Who pays the bill?
Paying higher prices does not necessarily mean pushing the cost to the final consumer. For Johnny Cashew, support came from an actor that is often skipping our lab sessions: the retailer. LIDL committed to absorb the farm-gate price increase to a LIRP, and Cappi explained that making the sales partners familiar with the concept was key “so they also feel responsible as a company”.
For Fairtrade Original, as a coffee brand, the additional cost of paying a LIRP is shared with retailers and consumers. The company’s mission to enable farmers to achieve a living income is based on a holistic approach consisting of long-standing partnership, sustainable prices and living income interventions. And paying the LIRP is one tool in the box for achieving living income. Lena Knoerzer explained that different available LIRP studies already guide their coffee trade relationships in Colombia, Peru and Uganda – and the social enterprise is also working together with Fairtrade International on establishing a LIRP for coconut. The success, she said, lies in collaboration on this journey towards a living income.
“The farmer is an entrepreneur, and has their own business model. They know about their costs of production, productivity, and income diversification – and those are all interventions we work with our local partners.”, Lena Knoerzer shared to introduce her partner in Uganda, ACPCU. Joining virtually, Derrick Komwangi spoke on behalf of the coffee exporter producer collective that brings together 26 cooperatives and 16,135 farmers – and Fairtrade Original sources from two of these coops. “We would like to see this type of commitment reaching more farmers”, Derrick said.
On the ground, he added, it’s not just about who pays the price, but also how they can calculate the numbers, verify and show consumers and retailers. For ACPCU, reaching this transparency to show that a LIRP was paid depends on greater digitisation and proof of payments. In a joint project with Fairfood and Fairtrade Original, ACPCU found support to digitalise farmer records and keep up with the demand for more sustainable coffee.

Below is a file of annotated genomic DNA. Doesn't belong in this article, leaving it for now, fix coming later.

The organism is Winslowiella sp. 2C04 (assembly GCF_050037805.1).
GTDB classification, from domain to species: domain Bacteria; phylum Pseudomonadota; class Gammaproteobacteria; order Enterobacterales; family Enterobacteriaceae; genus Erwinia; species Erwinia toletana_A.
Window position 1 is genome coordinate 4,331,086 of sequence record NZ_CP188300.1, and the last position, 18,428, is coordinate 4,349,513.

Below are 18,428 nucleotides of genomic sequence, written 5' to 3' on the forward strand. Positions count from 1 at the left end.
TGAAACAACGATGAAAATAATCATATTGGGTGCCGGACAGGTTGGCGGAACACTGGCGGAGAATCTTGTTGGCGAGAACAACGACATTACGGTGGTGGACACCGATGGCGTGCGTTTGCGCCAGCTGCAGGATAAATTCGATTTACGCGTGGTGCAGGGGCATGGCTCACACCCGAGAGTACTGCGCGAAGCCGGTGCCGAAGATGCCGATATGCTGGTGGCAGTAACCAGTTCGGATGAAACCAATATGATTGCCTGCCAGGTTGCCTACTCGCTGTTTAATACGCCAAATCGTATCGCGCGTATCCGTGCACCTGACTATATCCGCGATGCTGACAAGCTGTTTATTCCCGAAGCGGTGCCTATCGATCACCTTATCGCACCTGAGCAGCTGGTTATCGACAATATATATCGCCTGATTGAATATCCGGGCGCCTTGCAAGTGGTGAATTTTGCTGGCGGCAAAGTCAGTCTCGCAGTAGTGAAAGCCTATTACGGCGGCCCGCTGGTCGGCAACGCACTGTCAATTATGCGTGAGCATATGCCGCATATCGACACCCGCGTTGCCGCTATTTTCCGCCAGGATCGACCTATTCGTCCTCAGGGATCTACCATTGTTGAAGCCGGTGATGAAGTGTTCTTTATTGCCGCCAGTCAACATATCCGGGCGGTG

“This is a shared responsibility. The market is going towards sustainable consumption, people want to know about the coffee they drink, and the impact on it. If this is what it takes for us, producer organisations, we are willing to do that. It is a transition, and we must all take a multifaceted approach towards that”.
Where do we go from here?
Estimating a LIRP, gathering data and finding retailers to onboard living income products are crucial tasks. But the LIRP is a piece of a complex puzzle that goes beyond defining a price or who will cover it. In a room filled with experts, valuable pathways were suggested to advance with lessons from the LIRP. Keep these notes in mind, and be sure to sign up for the newsletter to stay informed about future discussions.
- Engage retail broadly beyond private labels: commitment starts in procurement.
- Legislation in purchasing practices is needed for greater guidelines. In the lack of those, make sure to contextualise the KPIs you are using.
- Look into risks that interventions can create for farmers – even the ones aimed at positive impact: during the transition closely support farmers
- Join coalitions to lobby in the EU: all stakeholders must be engaged in calling for system change, including, guess who? The retailer.